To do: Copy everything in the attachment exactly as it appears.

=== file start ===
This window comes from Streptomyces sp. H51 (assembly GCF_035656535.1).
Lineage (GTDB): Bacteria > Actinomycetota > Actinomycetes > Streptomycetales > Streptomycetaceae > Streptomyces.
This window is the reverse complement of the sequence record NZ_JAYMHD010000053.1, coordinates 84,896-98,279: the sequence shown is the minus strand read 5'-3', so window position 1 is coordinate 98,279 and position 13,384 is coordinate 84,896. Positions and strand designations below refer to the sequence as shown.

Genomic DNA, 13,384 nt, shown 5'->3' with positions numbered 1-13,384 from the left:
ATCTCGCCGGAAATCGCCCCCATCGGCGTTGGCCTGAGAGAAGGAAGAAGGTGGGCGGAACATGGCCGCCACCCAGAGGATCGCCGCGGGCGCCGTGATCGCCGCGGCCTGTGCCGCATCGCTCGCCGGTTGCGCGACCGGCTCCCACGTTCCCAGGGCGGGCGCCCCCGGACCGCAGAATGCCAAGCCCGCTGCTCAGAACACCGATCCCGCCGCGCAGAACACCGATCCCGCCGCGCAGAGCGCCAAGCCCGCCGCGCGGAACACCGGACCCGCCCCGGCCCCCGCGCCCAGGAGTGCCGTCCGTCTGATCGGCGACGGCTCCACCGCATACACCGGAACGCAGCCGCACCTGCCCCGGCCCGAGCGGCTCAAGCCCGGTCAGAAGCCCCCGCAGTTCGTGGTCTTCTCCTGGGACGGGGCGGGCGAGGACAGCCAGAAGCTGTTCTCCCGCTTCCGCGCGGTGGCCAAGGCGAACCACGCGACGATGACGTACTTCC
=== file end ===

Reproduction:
This window comes from Streptomyces sp. H51 (assembly GCF_035656535.1).
Lineage (GTDB): Bacteria > Actinomycetota > Actinomycetes > Streptomycetales > Streptomycetaceae > Streptomyces.
This window is the reverse complement of the sequence record NZ_JAYMHD010000053.1, coordinates 84,896-98,279: the sequence shown is the minus strand read 5'-3', so window position 1 is coordinate 98,279 and position 13,384 is coordinate 84,896. Positions and strand designations below refer to the sequence as shown.

Genomic DNA, 13,384 nt, shown 5'->3' with positions numbered 1-13,384 from the left:
ATCTCGCCGGAAATCGCCCCCATCGGCGTTGGCCTGAGAGAAGGAAGAAGGTGGGCGGAACATGGCCGCCACCCAGAGGATCGCCGCGGGCGCCGTGATCGCCGCGGCCTGTGCCGCATCGCTCGCCGGTTGCGCGACCGGCTCCCACGTTCCCAGGGCGGGCGCCCCCGGACCGCAGAATGCCAAGCCCGCTGCTCAGAACACCGATCCCGCCGCGCAGAACACCGATCCCGCCGCGCAGAGCGCCAAGCCCGCCGCGCGGAACACCGGACCCGCCCCGGCCCCCGCGCCCAGGAGTGCCGTCCGTCTGATCGGCGACGGCTCCACCGCATACACCGGAACGCAGCCGCACCTGCCCCGGCCCGAGCGGCTCAAGCCCGGTCAGAAGCCCCCGCAGTTCGTGGTCTTCTCCTGGGACGGGGCGGGCGAGGACAGCCAGAAGCTGTTCTCCCGCTTCCGCGCGGTGGCCAAGGCGAACCACGCGACGATGACGTACTTCC